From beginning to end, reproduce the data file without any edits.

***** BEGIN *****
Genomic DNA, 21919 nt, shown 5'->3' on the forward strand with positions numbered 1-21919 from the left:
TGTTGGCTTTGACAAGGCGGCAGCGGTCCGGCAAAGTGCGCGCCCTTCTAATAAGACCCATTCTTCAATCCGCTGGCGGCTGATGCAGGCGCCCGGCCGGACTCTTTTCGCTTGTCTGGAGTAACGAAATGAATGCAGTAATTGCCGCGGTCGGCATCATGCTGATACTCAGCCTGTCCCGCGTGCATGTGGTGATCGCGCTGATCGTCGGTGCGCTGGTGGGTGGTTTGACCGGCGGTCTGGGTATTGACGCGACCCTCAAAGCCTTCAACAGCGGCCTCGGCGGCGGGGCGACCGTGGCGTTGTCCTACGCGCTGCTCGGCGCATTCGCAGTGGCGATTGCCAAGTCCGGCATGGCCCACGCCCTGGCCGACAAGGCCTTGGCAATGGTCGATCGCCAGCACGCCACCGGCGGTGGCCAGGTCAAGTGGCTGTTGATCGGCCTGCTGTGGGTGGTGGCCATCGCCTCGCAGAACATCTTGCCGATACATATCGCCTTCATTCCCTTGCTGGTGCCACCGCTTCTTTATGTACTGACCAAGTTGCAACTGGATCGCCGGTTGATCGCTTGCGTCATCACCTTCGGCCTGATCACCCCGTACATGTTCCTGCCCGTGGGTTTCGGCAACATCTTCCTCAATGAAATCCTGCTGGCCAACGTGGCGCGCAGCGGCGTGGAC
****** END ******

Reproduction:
Genomic DNA, 21919 nt, shown 5'->3' on the forward strand with positions numbered 1-21919 from the left:
TGTTGGCTTTGACAAGGCGGCAGCGGTCCGGCAAAGTGCGCGCCCTTCTAATAAGACCCATTCTTCAATCCGCTGGCGGCTGATGCAGGCGCCCGGCCGGACTCTTTTCGCTTGTCTGGAGTAACGAAATGAATGCAGTAATTGCCGCGGTCGGCATCATGCTGATACTCAGCCTGTCCCGCGTGCATGTGGTGATCGCGCTGATCGTCGGTGCGCTGGTGGGTGGTTTGACCGGCGGTCTGGGTATTGACGCGACCCTCAAAGCCTTCAACAGCGGCCTCGGCGGCGGGGCGACCGTGGCGTTGTCCTACGCGCTGCTCGGCGCATTCGCAGTGGCGATTGCCAAGTCCGGCATGGCCCACGCCCTGGCCGACAAGGCCTTGGCAATGGTCGATCGCCAGCACGCCACCGGCGGTGGCCAGGTCAAGTGGCTGTTGATCGGCCTGCTGTGGGTGGTGGCCATCGCCTCGCAGAACATCTTGCCGATACATATCGCCTTCATTCCCTTGCTGGTGCCACCGCTTCTTTATGTACTGACCAAGTTGCAACTGGATCGCCGGTTGATCGCTTGCGTCATCACCTTCGGCCTGATCACCCCGTACATGTTCCTGCCCGTGGGTTTCGGCAACATCTTCCTCAATGAAATCCTGCTGGCCAACGTGGCGCGCAGCGGCGTGGAC